Yankees’ hitting coach on why team struggles offensively

Even without what batting coach Dillon Lawson describes as “three of our top five batters,” it was still shocking to see the Yankees’ lineup knocked out in back-to-back games this week, and for the third and fourth time. over a 10-day span.

Lawson admits there’s “no doubt” that the American League’s leaders in points scored have missed injured producers Giancarlo Stanton and Matt Carpenter — and, in recent days, DJ LeMahieu — or other slumping regulars have to pick up their absent teammates.

“I think one of our greatest assets of the entire season has been the depth of the line-up. So right now one of our greatest strengths is gone,” Lawson said before the team-wide goals continued on Tuesday with a 3-1 loss to the Rays at the Stadium. guys in the lineup, we also have some guys in the lineup who have been performing all year and are making their first real slumps since maybe April.

Yankees hit coach Dillon Lawson
Yankees hit coach Dillon Lawson
NY Post: Charles Wenzelberg

“So when you get all that together, we just have to continue to keep our heads down and push forward.”

Aaron Hicks has been an obvious culprit for much of the season. He was kept out of Tuesday’s lineup – with MVP league leader Aaron Judge back in midfield – after a hitless game Monday night, including a grounder in a 1-2-3 double play with the bases loaded in the fourth inning of a 4 – 0 loss to Tampa Bay.

Lawson added that he believes Josh Donaldson and Gleyber Torres “swung the bat right” during the Yankees’ recent 2-7 road trip.

Still, Donaldson (1-for-4 Tuesday) is stuck in a 3-for-25 slide with no extra-base hits or RBI’s and 11 strikeouts since his four-hit game on August 8 in Seattle. Torres has three goals in the last two games since stopping a 0-for-22 skid on Monday night. Andrew Benintendi hit a single and a triple in three trips on Tuesday, but hit .211 with a .657 OPS in 18 games after a trade on July 27 by the Royals.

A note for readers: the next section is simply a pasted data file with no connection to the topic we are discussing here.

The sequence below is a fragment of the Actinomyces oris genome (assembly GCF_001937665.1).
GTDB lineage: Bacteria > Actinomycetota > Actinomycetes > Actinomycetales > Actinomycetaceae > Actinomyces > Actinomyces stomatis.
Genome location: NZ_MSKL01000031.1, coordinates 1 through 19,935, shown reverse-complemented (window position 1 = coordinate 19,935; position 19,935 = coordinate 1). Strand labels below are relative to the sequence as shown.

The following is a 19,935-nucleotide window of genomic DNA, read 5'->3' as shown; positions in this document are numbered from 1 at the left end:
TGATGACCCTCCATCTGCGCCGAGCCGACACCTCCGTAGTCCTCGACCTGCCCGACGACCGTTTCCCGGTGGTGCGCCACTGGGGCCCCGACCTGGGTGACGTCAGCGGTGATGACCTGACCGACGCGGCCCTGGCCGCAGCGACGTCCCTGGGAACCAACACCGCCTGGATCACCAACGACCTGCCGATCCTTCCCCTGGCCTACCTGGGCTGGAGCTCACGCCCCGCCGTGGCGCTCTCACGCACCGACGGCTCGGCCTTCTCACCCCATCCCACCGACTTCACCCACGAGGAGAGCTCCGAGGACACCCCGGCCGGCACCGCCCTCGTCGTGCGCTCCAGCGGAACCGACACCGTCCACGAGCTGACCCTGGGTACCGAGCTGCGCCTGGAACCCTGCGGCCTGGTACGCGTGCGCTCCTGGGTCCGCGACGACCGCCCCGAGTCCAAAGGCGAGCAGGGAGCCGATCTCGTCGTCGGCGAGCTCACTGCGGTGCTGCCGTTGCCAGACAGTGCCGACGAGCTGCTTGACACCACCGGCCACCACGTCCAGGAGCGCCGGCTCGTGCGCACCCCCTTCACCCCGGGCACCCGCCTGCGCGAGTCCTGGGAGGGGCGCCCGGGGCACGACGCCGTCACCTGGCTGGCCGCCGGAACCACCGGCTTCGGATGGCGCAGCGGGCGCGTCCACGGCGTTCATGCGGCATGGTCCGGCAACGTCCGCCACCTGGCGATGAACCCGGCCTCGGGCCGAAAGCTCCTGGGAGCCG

Judge, the MLB home run leader, can’t be expected to go all out for a lineup that has averaged 2.75 runs over the past 12 games – after 5.4 per game over the first 105 games.

“Even when things went well, we always doubted the process. We were still making changes to what we would do,” Lawson said. “We were still coaching, even when things went well. Even with Judge, with Stanton, with… [Anthony] Rizzo, with DJing, is still coaching them through great seasons, knowing that if it’s not going well when it’s going well, it’s probably not going to be good when it’s going bad.”

That mindset, Lawson added, “turns into panic or second guessing,” so he and manager Aaron Boone have consistently preached that the Yankees can’t “rest on the fact that we were winning games.”

“Is it good baseball? Is it a good process? For us now, that gives us comfort to go through this knowing that the process is good,” Lawson said. “It allowed us to play at a high level earlier. It is constantly adapting, not to say that we are blind to new changes. There is always a healthy sense of insecurity or paranoia, of ‘are we good enough?’

“We have to keep improving. Keep picking and moving forward even though we think we have the best offense in baseball.”

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